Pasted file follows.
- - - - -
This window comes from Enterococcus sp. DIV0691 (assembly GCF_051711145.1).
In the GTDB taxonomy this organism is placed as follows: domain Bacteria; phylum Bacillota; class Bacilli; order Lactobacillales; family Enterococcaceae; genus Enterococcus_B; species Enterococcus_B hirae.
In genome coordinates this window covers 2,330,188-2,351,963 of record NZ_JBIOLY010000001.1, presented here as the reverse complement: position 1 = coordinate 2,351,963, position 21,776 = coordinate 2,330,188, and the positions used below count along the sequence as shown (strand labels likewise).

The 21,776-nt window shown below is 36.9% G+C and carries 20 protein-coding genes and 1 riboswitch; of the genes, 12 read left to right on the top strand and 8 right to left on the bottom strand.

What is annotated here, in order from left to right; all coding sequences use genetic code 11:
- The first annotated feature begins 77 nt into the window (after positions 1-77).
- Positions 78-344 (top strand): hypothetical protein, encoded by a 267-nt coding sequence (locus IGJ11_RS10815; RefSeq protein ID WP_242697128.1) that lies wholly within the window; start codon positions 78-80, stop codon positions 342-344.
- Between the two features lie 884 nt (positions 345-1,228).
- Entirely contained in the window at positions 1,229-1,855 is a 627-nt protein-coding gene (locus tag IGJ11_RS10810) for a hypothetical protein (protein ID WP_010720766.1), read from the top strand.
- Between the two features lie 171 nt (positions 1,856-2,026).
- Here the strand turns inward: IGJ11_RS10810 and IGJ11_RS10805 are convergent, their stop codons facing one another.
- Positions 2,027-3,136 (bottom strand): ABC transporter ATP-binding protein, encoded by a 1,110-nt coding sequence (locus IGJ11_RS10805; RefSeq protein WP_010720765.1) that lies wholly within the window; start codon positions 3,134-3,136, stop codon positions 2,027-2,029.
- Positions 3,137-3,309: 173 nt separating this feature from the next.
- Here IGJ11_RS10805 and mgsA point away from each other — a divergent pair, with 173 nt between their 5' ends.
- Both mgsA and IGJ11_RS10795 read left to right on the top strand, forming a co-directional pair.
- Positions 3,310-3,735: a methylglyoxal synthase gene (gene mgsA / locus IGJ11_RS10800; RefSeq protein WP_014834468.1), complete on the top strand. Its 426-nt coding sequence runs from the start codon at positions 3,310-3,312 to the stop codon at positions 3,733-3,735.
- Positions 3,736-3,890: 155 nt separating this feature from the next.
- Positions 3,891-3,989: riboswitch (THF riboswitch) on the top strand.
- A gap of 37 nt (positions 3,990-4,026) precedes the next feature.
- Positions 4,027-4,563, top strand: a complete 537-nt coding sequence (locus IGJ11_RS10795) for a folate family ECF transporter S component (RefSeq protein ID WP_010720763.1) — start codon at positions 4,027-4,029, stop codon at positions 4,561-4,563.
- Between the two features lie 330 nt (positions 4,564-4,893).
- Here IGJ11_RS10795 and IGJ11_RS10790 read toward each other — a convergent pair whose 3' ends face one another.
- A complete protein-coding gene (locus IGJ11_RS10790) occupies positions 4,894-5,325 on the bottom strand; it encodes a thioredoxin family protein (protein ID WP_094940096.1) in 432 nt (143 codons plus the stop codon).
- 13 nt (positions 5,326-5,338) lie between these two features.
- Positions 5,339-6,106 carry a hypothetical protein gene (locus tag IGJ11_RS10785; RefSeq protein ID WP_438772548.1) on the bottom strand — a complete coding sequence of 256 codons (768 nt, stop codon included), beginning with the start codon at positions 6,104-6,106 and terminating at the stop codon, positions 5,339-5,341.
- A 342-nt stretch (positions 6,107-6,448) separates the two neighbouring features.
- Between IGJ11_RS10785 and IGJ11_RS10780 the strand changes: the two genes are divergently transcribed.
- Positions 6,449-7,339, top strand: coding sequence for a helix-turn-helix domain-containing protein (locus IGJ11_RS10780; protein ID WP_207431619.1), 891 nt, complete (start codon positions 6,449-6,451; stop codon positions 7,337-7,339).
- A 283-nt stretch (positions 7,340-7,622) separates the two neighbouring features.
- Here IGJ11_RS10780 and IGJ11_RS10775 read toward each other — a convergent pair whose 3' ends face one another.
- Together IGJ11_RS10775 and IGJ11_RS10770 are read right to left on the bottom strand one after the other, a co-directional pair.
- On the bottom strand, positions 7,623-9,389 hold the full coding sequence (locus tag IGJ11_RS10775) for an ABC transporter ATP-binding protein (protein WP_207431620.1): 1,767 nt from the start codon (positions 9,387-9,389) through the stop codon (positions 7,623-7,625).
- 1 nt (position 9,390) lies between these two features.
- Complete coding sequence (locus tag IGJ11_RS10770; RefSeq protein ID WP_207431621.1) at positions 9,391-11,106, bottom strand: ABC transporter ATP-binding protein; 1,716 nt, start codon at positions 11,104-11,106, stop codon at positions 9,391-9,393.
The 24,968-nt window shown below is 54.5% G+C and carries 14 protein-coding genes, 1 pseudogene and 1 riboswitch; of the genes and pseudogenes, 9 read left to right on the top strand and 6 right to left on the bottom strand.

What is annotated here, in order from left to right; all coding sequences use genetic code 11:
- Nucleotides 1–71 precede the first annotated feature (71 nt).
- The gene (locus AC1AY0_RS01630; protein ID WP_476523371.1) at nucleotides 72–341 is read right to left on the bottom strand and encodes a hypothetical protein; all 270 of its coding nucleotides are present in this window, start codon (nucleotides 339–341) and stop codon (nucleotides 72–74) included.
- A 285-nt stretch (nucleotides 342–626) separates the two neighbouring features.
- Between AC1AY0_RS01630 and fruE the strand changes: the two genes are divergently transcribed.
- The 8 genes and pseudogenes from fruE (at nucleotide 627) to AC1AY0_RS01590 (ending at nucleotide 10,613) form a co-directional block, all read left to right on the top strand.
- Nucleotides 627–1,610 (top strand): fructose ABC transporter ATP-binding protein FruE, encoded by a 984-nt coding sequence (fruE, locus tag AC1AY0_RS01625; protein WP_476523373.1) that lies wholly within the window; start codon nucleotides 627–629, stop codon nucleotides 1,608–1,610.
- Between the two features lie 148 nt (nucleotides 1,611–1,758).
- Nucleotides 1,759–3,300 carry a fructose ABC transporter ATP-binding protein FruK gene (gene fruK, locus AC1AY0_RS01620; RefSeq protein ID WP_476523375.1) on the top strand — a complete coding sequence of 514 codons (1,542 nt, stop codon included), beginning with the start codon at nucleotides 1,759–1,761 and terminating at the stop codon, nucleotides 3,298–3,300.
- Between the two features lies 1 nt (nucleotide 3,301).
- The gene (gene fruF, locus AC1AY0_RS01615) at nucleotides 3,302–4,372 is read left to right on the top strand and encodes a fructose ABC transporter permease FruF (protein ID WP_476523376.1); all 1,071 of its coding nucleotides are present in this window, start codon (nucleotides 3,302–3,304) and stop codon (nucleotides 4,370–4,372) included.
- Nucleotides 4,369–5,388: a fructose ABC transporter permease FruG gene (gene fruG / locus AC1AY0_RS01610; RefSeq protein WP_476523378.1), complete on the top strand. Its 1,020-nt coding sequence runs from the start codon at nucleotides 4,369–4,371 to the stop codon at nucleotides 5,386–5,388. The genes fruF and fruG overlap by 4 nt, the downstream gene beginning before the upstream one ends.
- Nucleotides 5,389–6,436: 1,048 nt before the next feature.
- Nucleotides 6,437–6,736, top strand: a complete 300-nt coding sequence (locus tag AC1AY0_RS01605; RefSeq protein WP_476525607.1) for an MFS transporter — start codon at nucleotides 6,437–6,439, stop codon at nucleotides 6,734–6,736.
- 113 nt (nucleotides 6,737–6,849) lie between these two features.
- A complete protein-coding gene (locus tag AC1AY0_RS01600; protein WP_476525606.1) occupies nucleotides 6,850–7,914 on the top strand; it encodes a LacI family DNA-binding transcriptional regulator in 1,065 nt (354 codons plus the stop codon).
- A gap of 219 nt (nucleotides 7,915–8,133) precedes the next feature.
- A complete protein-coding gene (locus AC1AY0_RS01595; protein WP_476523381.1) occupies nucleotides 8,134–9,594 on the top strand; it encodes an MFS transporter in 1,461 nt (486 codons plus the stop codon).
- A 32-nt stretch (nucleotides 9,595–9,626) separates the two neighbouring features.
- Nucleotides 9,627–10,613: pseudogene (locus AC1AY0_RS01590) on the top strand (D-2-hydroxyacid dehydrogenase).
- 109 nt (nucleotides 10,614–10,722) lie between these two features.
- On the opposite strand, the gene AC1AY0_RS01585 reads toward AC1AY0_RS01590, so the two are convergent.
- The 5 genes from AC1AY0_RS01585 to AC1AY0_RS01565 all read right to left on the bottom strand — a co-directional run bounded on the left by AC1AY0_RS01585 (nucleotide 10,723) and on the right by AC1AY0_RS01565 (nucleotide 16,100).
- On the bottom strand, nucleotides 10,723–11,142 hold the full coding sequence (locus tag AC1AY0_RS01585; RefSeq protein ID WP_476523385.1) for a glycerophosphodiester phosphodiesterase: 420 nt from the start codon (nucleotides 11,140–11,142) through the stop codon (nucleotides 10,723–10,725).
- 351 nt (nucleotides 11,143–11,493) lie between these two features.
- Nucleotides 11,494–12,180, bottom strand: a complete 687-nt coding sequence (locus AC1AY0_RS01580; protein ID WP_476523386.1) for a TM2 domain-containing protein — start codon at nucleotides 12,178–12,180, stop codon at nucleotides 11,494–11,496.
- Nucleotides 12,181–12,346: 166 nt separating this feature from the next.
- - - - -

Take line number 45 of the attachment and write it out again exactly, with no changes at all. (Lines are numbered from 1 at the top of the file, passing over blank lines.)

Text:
- Between the two features lies 1 nt (nucleotide 3,301).